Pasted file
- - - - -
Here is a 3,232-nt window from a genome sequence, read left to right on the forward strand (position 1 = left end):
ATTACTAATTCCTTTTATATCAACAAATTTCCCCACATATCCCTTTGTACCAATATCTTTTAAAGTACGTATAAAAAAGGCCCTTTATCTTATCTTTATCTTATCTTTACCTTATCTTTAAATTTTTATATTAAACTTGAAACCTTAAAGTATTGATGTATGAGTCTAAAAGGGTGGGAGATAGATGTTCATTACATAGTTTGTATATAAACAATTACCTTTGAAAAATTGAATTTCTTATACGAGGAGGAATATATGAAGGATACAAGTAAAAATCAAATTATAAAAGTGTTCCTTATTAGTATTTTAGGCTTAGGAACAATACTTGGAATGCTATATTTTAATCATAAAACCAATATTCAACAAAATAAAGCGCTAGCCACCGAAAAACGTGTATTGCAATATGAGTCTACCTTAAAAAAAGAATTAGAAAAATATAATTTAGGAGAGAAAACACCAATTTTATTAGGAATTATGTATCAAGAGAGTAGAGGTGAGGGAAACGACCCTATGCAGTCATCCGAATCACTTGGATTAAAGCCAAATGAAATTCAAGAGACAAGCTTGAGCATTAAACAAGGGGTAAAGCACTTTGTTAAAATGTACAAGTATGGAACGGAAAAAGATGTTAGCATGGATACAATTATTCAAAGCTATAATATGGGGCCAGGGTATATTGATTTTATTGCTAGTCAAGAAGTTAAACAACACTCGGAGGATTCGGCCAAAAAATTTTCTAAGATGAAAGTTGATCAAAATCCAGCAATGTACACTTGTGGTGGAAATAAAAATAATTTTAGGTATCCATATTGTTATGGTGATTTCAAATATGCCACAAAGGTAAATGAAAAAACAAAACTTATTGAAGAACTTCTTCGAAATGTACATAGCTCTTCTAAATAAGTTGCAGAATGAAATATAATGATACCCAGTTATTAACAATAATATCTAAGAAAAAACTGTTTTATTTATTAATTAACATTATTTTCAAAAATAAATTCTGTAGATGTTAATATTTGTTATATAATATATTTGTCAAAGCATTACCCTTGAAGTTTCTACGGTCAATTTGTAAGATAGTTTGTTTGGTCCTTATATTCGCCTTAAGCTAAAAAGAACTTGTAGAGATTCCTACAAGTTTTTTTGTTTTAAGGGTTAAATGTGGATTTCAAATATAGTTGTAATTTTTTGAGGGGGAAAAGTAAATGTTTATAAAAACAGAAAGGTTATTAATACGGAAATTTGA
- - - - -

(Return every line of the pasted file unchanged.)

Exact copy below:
Here is a 3,232-nt window from a genome sequence, read left to right on the forward strand (position 1 = left end):
ATTACTAATTCCTTTTATATCAACAAATTTCCCCACATATCCCTTTGTACCAATATCTTTTAAAGTACGTATAAAAAAGGCCCTTTATCTTATCTTTATCTTATCTTTACCTTATCTTTAAATTTTTATATTAAACTTGAAACCTTAAAGTATTGATGTATGAGTCTAAAAGGGTGGGAGATAGATGTTCATTACATAGTTTGTATATAAACAATTACCTTTGAAAAATTGAATTTCTTATACGAGGAGGAATATATGAAGGATACAAGTAAAAATCAAATTATAAAAGTGTTCCTTATTAGTATTTTAGGCTTAGGAACAATACTTGGAATGCTATATTTTAATCATAAAACCAATATTCAACAAAATAAAGCGCTAGCCACCGAAAAACGTGTATTGCAATATGAGTCTACCTTAAAAAAAGAATTAGAAAAATATAATTTAGGAGAGAAAACACCAATTTTATTAGGAATTATGTATCAAGAGAGTAGAGGTGAGGGAAACGACCCTATGCAGTCATCCGAATCACTTGGATTAAAGCCAAATGAAATTCAAGAGACAAGCTTGAGCATTAAACAAGGGGTAAAGCACTTTGTTAAAATGTACAAGTATGGAACGGAAAAAGATGTTAGCATGGATACAATTATTCAAAGCTATAATATGGGGCCAGGGTATATTGATTTTATTGCTAGTCAAGAAGTTAAACAACACTCGGAGGATTCGGCCAAAAAATTTTCTAAGATGAAAGTTGATCAAAATCCAGCAATGTACACTTGTGGTGGAAATAAAAATAATTTTAGGTATCCATATTGTTATGGTGATTTCAAATATGCCACAAAGGTAAATGAAAAAACAAAACTTATTGAAGAACTTCTTCGAAATGTACATAGCTCTTCTAAATAAGTTGCAGAATGAAATATAATGATACCCAGTTATTAACAATAATATCTAAGAAAAAACTGTTTTATTTATTAATTAACATTATTTTCAAAAATAAATTCTGTAGATGTTAATATTTGTTATATAATATATTTGTCAAAGCATTACCCTTGAAGTTTCTACGGTCAATTTGTAAGATAGTTTGTTTGGTCCTTATATTCGCCTTAAGCTAAAAAGAACTTGTAGAGATTCCTACAAGTTTTTTTGTTTTAAGGGTTAAATGTGGATTTCAAATATAGTTGTAATTTTTTGAGGGGGAAAAGTAAATGTTTATAAAAACAGAAAGGTTATTAATACGGAAATTTGA